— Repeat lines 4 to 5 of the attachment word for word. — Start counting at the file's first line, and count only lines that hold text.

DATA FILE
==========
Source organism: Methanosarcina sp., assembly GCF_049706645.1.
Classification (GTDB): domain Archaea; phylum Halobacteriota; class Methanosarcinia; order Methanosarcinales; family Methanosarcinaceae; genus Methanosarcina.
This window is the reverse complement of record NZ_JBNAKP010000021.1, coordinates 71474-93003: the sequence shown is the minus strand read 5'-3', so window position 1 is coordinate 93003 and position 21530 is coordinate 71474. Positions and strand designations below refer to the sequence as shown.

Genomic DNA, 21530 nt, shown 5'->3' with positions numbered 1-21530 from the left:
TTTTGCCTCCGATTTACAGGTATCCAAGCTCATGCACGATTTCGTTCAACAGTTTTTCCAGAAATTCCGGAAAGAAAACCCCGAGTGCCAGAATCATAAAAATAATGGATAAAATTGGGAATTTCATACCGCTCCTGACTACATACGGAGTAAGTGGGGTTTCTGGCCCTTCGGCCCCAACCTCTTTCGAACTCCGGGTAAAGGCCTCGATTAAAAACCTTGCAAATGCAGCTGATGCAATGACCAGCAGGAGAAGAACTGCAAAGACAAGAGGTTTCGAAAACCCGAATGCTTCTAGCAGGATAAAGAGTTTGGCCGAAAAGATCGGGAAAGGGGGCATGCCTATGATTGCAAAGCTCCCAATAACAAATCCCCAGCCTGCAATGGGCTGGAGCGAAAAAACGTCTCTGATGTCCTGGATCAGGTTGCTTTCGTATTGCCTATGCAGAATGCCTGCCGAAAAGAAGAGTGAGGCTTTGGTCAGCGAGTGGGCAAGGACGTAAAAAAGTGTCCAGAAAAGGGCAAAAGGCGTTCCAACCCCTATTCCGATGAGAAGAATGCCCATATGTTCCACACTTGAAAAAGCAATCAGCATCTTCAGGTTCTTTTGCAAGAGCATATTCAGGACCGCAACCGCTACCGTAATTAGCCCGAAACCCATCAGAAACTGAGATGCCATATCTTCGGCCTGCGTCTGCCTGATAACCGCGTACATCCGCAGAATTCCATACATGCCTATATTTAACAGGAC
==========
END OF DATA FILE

Genomic DNA, 21530 nt, shown 5'->3' with positions numbered 1-21530 from the left:
TTTTGCCTCCGATTTACAGGTATCCAAGCTCATGCACGATTTCGTTCAACAGTTTTTCCAGAAATTCCGGAAAGAAAACCCCGAGTGCCAGAATCATAAAAATAATGGATAAAATTGGGAATTTCATACCGCTCCTGACTACATACGGAGTAAGTGGGGTTTCTGGCCCTTCGGCCCCAACCTCTTTCGAACTCCGGGTAAAGGCCTCGATTAAAAACCTTGCAAATGCAGCTGATGCAATGACCAGCAGGAGAAGAACTGCAAAGACAAGAGGTTTCGAAAACCCGAATGCTTCTAGCAGGATAAAGAGTTTGGCCGAAAAGATCGGGAAAGGGGGCATGCCTATGATTGCAAAGCTCCCAATAACAAATCCCCAGCCTGCAATGGGCTGGAGCGAAAAAACGTCTCTGATGTCCTGGATCAGGTTGCTTTCGTATTGCCTATGCAGAATGCCTGCCGAAAAGAAGAGTGAGGCTTTGGTCAGCGAGTGGGCAAGGACGTAAAAAAGTGTCCAGAAAAGGGCAAAAGGCGTTCCAACCCCTATTCCGATGAGAAGAATGCCCATATGTTCCACACTTGAAAAAGCAATCAGCATCTTCAGGTTCTTTTGCAAGAGCATATTCAGGACCGCAACCGCTACCGTAATTAGCCCGAAACCCATCAGAAACTGAGATGCCATATCTTCGGCCTGCGTCTGCCTGATAACCGCGTACATCCGCAGAATTCCATACATGCCTATATTTAACAGGAC